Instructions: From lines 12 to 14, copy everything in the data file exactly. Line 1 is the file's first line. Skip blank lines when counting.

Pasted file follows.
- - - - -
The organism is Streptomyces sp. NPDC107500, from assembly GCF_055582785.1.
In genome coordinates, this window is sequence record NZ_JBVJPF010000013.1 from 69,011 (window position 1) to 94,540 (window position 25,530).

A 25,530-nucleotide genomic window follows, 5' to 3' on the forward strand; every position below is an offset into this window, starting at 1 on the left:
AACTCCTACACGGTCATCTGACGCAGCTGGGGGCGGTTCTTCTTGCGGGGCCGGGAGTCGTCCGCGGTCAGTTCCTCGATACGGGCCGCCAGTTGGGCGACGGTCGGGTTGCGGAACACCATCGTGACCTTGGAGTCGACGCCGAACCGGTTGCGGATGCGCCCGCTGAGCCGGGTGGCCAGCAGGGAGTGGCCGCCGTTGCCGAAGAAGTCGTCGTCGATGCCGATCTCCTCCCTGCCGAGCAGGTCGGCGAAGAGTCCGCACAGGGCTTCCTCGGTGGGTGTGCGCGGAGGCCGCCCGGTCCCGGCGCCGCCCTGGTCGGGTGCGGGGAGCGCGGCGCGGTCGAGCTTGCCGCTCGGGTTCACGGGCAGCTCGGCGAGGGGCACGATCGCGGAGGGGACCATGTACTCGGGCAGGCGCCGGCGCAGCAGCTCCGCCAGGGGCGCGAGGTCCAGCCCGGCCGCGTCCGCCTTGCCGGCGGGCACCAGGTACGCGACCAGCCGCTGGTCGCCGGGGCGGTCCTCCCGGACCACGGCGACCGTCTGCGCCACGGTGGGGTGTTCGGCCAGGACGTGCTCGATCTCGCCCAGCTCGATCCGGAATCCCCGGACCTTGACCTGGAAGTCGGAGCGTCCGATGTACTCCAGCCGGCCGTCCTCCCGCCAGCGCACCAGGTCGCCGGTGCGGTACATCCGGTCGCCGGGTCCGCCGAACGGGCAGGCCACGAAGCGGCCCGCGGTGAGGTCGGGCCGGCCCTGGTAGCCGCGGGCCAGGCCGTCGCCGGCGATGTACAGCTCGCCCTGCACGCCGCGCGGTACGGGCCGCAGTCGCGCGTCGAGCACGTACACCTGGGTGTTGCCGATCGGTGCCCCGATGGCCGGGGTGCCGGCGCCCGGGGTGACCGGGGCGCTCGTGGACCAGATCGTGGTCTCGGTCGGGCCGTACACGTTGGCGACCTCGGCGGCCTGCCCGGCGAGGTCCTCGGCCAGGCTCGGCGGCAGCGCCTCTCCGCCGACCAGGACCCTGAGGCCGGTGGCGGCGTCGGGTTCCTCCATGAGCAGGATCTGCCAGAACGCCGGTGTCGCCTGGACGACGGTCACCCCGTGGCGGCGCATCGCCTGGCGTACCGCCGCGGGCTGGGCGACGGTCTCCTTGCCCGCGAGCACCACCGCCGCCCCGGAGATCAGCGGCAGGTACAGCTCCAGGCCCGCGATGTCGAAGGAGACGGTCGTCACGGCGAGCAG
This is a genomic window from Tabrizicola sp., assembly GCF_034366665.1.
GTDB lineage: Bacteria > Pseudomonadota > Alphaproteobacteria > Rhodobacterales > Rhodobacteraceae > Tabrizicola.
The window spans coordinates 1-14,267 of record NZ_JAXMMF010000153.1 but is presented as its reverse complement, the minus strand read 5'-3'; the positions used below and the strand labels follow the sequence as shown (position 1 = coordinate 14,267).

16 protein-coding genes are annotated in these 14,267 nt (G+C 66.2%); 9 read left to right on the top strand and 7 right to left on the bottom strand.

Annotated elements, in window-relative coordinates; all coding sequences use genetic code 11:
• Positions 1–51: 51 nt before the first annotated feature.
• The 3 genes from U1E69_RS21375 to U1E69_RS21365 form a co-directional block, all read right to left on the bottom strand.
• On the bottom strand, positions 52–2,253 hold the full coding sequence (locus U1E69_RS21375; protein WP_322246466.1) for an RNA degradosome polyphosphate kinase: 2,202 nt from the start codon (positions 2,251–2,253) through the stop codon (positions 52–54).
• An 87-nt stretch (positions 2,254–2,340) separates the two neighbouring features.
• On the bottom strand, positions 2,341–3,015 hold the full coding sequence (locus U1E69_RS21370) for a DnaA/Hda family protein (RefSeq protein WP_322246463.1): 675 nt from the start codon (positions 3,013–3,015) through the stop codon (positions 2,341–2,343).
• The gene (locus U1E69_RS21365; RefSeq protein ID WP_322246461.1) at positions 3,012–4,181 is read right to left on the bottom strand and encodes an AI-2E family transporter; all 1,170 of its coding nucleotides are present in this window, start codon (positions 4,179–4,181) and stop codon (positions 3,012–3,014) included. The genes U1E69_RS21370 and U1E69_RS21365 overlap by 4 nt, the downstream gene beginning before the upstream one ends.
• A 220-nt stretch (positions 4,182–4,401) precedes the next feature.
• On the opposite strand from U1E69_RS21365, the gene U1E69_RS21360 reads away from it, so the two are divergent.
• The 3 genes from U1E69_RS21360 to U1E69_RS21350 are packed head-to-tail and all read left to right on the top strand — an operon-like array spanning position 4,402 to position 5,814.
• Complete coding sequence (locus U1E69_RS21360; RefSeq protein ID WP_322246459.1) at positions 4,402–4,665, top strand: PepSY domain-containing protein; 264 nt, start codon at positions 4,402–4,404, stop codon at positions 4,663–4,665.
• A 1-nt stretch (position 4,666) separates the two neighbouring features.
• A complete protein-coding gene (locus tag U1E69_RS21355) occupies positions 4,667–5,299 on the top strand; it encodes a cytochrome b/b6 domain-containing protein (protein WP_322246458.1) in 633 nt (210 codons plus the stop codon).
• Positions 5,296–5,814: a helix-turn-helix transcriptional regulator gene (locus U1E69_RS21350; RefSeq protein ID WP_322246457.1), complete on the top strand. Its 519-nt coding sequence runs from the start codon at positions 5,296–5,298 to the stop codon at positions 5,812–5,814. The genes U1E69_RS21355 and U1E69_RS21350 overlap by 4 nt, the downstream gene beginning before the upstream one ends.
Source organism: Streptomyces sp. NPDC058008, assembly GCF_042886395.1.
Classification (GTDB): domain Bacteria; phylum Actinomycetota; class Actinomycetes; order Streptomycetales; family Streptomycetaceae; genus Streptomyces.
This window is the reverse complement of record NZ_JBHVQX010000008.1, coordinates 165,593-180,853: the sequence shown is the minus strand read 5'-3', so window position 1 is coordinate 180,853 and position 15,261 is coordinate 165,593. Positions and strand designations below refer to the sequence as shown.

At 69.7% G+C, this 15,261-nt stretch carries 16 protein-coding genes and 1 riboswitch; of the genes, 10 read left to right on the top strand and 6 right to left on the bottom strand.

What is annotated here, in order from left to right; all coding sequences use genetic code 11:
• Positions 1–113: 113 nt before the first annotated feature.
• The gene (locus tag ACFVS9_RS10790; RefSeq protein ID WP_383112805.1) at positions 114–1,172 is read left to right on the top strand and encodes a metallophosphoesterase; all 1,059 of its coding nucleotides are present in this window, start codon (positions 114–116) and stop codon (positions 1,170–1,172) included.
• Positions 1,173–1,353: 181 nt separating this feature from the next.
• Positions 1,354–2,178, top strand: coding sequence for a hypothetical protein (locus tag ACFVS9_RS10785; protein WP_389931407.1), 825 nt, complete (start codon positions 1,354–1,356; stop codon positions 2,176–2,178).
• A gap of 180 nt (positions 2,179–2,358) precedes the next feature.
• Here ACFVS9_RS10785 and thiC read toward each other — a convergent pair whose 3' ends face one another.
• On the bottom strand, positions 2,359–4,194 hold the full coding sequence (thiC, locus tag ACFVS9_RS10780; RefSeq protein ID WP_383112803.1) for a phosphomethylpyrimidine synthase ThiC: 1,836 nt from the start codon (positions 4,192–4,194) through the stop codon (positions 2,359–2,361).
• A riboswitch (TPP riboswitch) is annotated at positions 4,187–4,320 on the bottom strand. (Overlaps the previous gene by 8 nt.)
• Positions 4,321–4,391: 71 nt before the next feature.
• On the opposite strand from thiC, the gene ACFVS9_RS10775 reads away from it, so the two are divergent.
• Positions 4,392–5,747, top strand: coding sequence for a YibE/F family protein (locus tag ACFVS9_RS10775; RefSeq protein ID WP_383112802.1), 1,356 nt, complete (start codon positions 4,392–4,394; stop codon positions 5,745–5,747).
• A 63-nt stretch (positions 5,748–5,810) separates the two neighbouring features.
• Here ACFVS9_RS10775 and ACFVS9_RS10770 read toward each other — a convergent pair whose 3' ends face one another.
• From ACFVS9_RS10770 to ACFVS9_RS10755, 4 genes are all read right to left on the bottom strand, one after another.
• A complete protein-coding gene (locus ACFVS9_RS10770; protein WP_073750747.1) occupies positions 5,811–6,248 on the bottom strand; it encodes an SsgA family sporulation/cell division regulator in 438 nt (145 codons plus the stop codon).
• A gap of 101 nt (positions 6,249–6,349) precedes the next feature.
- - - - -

• On the bottom strand, positions 52–2,253 hold the full coding sequence (locus U1E69_RS21375; protein WP_322246466.1) for an RNA degradosome polyphosphate kinase: 2,202 nt from the start codon (positions 2,251–2,253) through the stop codon (positions 52–54).
• An 87-nt stretch (positions 2,254–2,340) separates the two neighbouring features.
• On the bottom strand, positions 2,341–3,015 hold the full coding sequence (locus U1E69_RS21370) for a DnaA/Hda family protein (RefSeq protein WP_322246463.1): 675 nt from the start codon (positions 3,013–3,015) through the stop codon (positions 2,341–2,343).